Squeak 4.2 has finally shipped!
It continues the improvements started in 4.0 and 4.1, with the trunk model revitalising the community: a small group of dedicated, frequentÂ committers provide the main thrust of development, supported by a veryÂ simple and lightweight way of providing bugfixes, enhancements, andÂ the like.
Squeak 4.2 also ships with the Cog VM, Eliot Miranda’s much speedierÂ virtual machine – most people report a 2x to 10x speed increase over the older VM.
Unfortunately for me, there’s a well-known issue with Squeak’s UUIDÂ plugin on 64-bit Linux machines, so if you’re running one of those, doÂ yourself a favour and delete the UUIDPlugin: rm coglinux/lib/squeak/3.9-7/UUIDPlugin.
I’ve submitted a number of bugfixes to Squeak 4.2, so this seems likeÂ a good point to reflect on how I fix bugs in Squeak.
Squeak has what’s called a trunk model: a small number of “blessed”Â committers apply bugfixes or enhancements to a central place, in theÂ form of a Monticello repository.
Anyone may submit bugfixes, enhancements, or whatever they like to theÂ Inbox, another Monticello repository. Commits are automaticallyÂ announced to squeak-dev (as are commits to Trunk). The mails allow theÂ community a handy feature-specific mail thread for comments,Â suggestions, and the like.
Squeak uses Monticello as its version control system. It needs lotsÂ more work before it’s as easy to use as git or Mercurial . The mostÂ glaring missing feature is that I often want to commit some of myÂ work. I’m working on one thing, maybe see a bug that’s trivial to fix,Â and I want to put that fix (and the test that exposes the originalÂ bug!) in a separate commit. There is currently no simple way to doÂ that in Monticello. 
I don’t usually run into this problem when bugfixing trunk, but IÂ frequently run into this issue when working on my own packages.
Most of the time, the bug’s reproducible, and I can write a testÂ demonstrating the bug. Important, because then I know when I’ve fixedÂ the bug! The core packages (those loaded by default in a Squeak image)Â usually have their tests in separate packages: Network, andÂ Network-Test, for instance. That means that usually I submit two commits to the Inbox. (This is another thing I’d like to see inÂ Monticello: those commits belong together and, in git, they’d formÂ part of the same commit.)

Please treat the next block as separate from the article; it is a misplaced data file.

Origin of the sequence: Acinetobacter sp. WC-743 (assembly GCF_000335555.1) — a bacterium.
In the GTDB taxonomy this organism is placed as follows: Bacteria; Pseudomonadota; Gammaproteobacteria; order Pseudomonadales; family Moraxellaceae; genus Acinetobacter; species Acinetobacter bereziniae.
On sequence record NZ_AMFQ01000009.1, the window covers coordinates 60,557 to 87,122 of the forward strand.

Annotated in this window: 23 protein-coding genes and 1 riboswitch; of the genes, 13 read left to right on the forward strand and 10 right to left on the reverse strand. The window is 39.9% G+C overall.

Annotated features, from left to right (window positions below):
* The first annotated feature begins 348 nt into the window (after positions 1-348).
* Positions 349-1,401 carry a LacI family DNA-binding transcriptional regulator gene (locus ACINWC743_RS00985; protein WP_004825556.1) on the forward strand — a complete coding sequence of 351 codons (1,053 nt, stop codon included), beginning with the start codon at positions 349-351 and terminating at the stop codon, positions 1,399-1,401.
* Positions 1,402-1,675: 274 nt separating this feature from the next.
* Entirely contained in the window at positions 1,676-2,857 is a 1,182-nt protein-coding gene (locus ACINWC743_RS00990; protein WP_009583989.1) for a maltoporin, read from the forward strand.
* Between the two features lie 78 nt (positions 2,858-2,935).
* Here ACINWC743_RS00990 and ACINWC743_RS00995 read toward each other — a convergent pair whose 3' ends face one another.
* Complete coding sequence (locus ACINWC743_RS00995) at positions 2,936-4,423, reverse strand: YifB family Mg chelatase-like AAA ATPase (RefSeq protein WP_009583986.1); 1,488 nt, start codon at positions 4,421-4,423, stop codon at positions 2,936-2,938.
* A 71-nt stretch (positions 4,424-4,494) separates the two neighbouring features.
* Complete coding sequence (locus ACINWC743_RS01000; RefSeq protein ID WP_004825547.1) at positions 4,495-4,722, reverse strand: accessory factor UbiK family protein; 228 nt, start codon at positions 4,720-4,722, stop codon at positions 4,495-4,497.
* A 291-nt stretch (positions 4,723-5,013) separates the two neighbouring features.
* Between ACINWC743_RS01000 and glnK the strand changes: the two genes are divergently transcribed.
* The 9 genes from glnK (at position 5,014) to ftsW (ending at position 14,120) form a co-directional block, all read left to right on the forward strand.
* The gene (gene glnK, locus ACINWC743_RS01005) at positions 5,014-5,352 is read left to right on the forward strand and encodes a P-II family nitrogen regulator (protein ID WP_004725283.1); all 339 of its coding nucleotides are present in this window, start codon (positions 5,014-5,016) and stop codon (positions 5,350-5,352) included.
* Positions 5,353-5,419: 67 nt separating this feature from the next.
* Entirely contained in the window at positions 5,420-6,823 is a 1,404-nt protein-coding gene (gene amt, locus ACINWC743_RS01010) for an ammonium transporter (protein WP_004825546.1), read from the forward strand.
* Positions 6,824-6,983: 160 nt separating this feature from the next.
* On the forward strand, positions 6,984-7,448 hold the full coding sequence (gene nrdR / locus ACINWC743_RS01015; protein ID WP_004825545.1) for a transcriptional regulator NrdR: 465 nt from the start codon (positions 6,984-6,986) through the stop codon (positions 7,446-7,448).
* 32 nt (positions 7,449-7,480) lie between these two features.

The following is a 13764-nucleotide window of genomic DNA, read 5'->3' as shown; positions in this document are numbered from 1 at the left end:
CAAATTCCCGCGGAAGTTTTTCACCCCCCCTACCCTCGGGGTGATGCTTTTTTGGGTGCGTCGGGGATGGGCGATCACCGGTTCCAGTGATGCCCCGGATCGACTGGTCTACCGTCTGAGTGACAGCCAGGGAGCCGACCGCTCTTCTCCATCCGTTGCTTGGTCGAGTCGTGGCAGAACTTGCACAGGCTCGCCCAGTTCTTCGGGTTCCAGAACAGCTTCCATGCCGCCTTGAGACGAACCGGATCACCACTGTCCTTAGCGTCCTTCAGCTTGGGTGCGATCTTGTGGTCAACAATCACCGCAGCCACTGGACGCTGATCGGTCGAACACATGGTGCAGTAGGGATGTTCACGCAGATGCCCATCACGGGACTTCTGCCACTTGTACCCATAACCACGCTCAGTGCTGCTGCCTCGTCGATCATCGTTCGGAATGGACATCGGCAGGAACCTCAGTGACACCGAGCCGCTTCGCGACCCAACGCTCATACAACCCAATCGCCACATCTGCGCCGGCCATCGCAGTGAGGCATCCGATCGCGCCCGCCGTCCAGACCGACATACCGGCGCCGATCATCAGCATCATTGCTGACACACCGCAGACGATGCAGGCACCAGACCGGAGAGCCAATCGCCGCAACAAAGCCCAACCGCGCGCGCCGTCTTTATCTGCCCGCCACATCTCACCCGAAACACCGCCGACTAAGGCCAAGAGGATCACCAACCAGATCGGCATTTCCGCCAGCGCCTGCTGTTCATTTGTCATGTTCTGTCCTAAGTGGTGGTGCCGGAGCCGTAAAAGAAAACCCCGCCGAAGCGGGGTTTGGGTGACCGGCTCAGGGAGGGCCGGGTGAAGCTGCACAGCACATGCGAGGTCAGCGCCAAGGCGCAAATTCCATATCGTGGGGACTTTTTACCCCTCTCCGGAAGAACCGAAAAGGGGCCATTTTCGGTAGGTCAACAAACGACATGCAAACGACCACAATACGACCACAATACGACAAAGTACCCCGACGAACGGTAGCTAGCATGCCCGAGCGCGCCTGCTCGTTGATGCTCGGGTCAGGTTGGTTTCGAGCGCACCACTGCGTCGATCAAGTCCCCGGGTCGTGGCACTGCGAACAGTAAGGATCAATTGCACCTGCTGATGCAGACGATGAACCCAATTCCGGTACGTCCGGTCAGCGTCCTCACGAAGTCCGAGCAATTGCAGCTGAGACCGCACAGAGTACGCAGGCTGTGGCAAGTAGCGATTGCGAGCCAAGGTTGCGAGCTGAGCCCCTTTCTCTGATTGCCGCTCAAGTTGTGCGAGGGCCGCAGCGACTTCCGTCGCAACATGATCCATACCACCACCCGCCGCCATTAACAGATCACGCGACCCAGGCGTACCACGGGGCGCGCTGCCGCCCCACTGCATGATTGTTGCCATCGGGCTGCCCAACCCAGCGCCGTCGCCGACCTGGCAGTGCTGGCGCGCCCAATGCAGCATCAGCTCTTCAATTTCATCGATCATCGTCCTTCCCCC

Sometimes, it’s difficult to write a test for the bug, especially whenÂ it’s a user interface bug. In that case, I trigger the behaviour, andÂ work from inside the debugger. If the bug’s something like aÂ MessageNotUnderstood error – you tried to send an object a messageÂ that’s not in its protocol, or you have a nil reference, and you seeÂ “UndefinedObject>>messageNotUnderstood:” in the stack trace – then IÂ work from inside the debugger – trawl around, find out what’s wrong,Â try fix it. Other times, I might have to insert “self halt” -Â Smalltalk’s version of a breakpoint is naturally enough a messageÂ send. Either way, I’ll end up fixing the bug from within theÂ debugger. This is completely normal behaviour in Smalltalk by theÂ way – everything’s an object, everything’s live, and you can freelyÂ edit even the debugger itself from within the debugger. 
I also sanity-check myself: I take my clean image, and load myÂ changes. First, the changes must load cleanly. Second, they must passÂ their own tests. Lastly, they shouldn’t break any existing tests,Â which I check by running all loaded tests.
After that, it’s up to the community, and especially the hard-workingÂ committers, to review the fix and accept or reject it.
 Monticello’s otherwise pretty easy to use, and does most of whatÂ I need.
 But there could be: a new version’s made up of a collection ofÂ definitions. By default, saving a new version of a package collectsÂ all definitions in that package, but I don’t see why one couldn’t saveÂ a subset of those definitions, selectable through some kind of UI. Sounds like an interesting experiment to perform.
 Very, very carefully: if you make a mistake, you’re toast, becauseÂ of course triggering an error in the debugger opens up a debuggerÂ which triggers the error which …